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Carpe Diem weekend-meditation #6: Nodding Sunflowers

Carpe Diem weekend-meditation #6 Kamishibai challenge:

sunflower-02_7_13

 

Today’s challenge was to write a Haibun in which we had to use the Haiku provided by Chèvrefeuille. A Haibun involves writing a haiku and prose. 

Kamishibai (紙芝居), literally “paper drama”, is a form of storytelling that originated in Japanese Buddhist temples in the 12th century, where monks used emakimono (picture scrolls) to convey stories with moral lessons to a mostly illiterate audience.
Kamishibai endured as a storytelling method for centuries, but is perhaps best known for its revival in the 1920s through the 1950s. The gaito kamishibaiya, or kamishibai storyteller, rode from village to village on a bicycle equipped with a small stage. On arrival, the storyteller used two wooden clappers, called hyoshigi, to announce his arrival. Children who bought candy from the storyteller got the best seats in front of the stage. Once an audience assembled, the storyteller told several stories using a set of illustrated boards, inserted into the stage and withdrawn one by one as the story was told. The stories were often serials and new episodes were told on each visit to the village.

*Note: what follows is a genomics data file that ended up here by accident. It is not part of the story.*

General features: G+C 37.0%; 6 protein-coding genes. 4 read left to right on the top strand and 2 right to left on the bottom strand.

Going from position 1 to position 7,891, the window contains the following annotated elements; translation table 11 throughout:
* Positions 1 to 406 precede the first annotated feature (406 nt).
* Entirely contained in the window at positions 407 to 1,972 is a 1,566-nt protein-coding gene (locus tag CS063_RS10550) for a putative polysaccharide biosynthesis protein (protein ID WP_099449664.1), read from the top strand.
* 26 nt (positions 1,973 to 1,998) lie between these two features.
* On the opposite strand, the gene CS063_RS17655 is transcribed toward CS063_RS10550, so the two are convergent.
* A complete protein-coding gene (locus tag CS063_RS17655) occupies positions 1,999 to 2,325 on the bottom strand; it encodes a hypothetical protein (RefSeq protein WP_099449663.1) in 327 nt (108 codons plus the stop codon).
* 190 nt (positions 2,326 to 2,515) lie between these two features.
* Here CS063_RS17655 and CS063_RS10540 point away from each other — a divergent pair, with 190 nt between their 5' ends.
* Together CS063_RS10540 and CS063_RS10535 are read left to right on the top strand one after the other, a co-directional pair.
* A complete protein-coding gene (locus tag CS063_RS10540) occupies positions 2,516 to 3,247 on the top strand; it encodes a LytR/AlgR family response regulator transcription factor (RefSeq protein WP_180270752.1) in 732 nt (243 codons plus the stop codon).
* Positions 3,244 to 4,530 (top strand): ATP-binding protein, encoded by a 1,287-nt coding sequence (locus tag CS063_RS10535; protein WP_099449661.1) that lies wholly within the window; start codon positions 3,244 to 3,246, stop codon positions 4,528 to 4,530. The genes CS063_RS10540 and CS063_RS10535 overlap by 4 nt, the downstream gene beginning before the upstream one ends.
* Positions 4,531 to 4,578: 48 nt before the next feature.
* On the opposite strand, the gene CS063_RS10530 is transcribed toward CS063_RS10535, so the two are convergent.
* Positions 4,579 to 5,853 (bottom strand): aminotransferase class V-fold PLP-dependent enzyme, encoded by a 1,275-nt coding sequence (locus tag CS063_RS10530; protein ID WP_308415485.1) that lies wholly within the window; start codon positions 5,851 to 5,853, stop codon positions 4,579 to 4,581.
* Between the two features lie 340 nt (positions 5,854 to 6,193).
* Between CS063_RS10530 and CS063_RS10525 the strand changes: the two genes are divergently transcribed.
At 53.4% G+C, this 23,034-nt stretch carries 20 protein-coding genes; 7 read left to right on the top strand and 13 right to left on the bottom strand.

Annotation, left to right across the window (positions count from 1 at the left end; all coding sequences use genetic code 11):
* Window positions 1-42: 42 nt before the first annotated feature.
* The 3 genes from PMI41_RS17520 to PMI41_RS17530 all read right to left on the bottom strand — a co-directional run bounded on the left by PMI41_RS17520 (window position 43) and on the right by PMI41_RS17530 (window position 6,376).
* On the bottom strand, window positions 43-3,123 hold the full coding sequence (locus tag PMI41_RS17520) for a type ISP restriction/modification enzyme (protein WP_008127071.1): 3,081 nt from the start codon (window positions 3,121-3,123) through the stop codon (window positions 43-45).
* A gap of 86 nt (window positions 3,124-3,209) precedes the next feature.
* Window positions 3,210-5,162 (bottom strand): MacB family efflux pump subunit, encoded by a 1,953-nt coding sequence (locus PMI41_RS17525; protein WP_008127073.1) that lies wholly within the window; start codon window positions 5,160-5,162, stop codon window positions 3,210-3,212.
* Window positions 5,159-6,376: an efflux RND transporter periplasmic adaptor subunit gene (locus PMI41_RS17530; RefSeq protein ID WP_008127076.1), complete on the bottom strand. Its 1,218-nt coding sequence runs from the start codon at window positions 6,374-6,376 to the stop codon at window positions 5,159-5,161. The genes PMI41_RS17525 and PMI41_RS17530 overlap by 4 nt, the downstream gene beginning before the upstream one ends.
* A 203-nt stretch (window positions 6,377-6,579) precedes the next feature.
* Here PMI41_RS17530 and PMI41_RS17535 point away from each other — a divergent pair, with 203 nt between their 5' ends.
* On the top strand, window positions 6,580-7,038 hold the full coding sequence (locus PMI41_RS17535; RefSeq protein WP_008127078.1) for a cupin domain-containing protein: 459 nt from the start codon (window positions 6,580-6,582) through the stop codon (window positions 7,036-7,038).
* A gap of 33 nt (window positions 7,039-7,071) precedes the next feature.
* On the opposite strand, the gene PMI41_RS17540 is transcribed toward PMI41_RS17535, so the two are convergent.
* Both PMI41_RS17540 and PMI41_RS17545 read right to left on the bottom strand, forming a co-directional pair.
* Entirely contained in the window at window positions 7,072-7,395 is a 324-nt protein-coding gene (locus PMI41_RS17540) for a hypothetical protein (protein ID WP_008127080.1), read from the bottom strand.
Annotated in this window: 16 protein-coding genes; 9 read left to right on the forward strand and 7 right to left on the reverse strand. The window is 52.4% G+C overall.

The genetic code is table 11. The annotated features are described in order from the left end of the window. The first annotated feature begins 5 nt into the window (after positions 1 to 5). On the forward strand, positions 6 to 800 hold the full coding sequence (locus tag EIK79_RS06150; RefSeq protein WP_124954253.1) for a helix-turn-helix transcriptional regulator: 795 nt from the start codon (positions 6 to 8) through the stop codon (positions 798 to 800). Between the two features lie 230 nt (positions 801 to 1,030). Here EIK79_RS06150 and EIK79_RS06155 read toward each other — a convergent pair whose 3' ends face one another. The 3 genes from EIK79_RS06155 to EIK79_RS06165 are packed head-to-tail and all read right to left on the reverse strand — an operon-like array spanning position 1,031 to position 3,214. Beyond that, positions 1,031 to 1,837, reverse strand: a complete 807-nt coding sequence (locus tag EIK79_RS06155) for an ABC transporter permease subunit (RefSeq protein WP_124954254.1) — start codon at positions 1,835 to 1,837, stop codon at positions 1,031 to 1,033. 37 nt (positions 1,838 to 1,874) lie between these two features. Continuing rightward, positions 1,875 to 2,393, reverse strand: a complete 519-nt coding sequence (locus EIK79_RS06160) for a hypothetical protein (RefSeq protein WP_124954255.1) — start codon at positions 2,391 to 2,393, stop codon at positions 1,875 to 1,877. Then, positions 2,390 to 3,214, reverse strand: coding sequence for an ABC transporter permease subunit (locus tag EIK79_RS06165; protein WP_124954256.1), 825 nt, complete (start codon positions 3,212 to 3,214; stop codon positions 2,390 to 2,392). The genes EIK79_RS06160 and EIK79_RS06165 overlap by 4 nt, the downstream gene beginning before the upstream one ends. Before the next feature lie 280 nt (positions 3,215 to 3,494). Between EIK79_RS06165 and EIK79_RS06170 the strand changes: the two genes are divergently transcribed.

sunflowers
My earliest memory of the cheery flowers, were the fields I saw on the ride from boarding school to the airport.The haiku provided perfectly fit how I felt on that ride back home.
blooming sunflowers
reaching for the early light of the sun –
birds praise their Creator
© Chèvrefeuille
The windows turned down, I’d watch out for the fields of yellow and they never let me down. The pretty flowers  smiled back at me sharing my joy of returning home for the summer holidays. Never ending yellows traveled, by my side, and dropped me off.
Nodding their heads; Smile,
Bright yellow, watch me pass by,
I bid thee farewell.
I’d look for them on my return, waiting to catch a glimpse of the bright, beautiful sunflowers to lift my low, home-sick spirits  but I never managed to see them. I learnt later that the return road was different from the one that would take me away from school.
Search in vain, a glimpse
Those bobbing faces, left behind,
I see them no more.
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